The ceremony is to commemorate the liberation of the Auschwitz concentration camp
In the Camp Westerbork Remembrance Center in the province of Drenthe, eight hundred volunteers have been busy reading the names of 102,000 people continuously since last Wednesday as an act of remembrance for victims of the Holocaust.
The names are of all of the Dutch Jews, Sinti and Roma who were imprisoned in Westerbork during the Second World War and from there were deported to Germany and Nazi-occupied Poland to be killed there.
There is a live-stream of the readings available via RTV Drenthe.
The reading of the names lasts until Monday 27 January: on that day it is 75 years ago that the Auschwitz extermination camp was liberated. The names are listed in alphabetical order. A provisional timetable can be found on the website 102000namenlezen.nl.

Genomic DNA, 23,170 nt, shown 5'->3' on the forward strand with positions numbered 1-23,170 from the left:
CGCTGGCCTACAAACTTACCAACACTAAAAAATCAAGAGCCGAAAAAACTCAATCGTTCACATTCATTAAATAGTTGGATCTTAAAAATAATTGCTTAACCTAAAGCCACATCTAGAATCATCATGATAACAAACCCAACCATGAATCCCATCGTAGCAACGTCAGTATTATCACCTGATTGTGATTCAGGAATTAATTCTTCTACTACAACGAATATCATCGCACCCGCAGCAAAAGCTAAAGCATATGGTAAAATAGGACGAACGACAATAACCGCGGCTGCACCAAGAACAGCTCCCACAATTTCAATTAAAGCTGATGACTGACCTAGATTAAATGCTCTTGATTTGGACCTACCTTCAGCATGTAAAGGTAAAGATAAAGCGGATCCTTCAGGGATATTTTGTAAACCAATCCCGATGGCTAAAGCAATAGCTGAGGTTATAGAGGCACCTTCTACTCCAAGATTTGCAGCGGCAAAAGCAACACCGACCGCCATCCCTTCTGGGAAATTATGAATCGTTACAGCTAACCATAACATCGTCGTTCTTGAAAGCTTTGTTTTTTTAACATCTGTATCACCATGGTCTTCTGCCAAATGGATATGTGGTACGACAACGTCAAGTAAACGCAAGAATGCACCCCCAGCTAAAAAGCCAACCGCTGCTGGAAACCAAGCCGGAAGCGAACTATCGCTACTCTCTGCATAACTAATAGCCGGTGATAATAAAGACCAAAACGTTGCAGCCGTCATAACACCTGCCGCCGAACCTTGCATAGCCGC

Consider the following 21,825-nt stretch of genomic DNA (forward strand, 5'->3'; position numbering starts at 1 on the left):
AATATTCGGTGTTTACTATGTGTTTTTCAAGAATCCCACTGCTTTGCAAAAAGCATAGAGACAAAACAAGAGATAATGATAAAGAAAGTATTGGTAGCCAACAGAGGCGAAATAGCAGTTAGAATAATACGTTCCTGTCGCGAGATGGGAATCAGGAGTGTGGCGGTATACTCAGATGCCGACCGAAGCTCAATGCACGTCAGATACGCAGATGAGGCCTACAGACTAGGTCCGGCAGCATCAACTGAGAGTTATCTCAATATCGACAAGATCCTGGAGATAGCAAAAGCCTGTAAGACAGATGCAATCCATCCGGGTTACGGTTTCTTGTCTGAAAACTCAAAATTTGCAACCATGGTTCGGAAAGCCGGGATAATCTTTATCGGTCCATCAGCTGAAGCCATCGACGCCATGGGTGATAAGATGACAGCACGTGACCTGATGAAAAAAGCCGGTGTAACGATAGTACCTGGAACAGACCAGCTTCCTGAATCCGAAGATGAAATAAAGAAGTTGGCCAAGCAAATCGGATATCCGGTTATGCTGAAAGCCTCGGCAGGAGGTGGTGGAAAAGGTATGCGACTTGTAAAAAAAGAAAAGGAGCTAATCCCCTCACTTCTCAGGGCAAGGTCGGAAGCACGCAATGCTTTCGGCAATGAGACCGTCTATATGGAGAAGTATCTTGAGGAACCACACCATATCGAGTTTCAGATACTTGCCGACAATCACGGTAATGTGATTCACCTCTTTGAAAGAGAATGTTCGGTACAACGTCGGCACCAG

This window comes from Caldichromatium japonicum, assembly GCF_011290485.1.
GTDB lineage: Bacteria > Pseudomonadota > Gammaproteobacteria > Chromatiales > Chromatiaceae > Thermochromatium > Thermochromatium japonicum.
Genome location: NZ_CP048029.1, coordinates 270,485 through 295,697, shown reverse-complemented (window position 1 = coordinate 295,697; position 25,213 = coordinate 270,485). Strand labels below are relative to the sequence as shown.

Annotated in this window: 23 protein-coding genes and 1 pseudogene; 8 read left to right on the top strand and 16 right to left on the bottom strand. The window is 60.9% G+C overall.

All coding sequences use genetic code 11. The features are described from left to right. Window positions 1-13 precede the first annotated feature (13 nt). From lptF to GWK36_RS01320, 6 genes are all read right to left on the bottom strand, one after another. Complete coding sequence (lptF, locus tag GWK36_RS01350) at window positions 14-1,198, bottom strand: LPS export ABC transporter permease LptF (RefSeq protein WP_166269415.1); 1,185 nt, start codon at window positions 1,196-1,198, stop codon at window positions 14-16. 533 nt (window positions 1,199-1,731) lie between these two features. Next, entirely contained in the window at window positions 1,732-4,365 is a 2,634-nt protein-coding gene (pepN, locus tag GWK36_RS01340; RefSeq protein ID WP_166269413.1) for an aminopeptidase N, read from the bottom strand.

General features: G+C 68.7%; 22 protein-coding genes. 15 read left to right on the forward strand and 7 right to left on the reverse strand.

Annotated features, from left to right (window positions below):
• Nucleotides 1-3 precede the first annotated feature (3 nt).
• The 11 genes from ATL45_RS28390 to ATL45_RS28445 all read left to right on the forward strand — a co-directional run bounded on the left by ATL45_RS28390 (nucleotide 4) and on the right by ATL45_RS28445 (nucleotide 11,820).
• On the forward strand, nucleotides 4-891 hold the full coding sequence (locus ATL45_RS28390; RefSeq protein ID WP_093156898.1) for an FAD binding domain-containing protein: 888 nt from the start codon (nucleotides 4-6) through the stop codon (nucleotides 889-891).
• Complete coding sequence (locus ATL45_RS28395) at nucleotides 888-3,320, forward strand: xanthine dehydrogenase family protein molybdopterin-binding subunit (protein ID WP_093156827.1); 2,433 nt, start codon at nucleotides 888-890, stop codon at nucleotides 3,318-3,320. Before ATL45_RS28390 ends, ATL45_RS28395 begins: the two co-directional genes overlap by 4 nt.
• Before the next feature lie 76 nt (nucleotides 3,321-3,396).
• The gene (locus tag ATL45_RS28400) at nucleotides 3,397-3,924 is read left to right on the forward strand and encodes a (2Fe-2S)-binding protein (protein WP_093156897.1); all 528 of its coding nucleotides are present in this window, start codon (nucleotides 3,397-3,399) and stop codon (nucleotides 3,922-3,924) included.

Eight hundred readers
The reading of the names is done by eight hundred different readers. Mirjam Weitzner-Smuk, a survivor, will read the last name.
“It is the last time, we think, that survivors will be able to come to read. And 75 years of freedom is of course a very special anniversary. We will soon start with a survivor who will read the first names. The last names will also read by a survivor “, said Gerdien Verschoor director of Herinneringscentrum Kamp Westerbork, on Wednesday.
By reading the names, the Remembrance Center wants to show that “102,000′ is not a number, but 102,000 times where a father, a mother, a grandmother; a brother, a niece, or a friend was lost”, states the website. “102,000 times that a unique person, with a name and face, was murdered.”
Camp Westerbork is now a national remembrance centre for all victims of the Holocaust.
Image via WikiUser Gouwenaar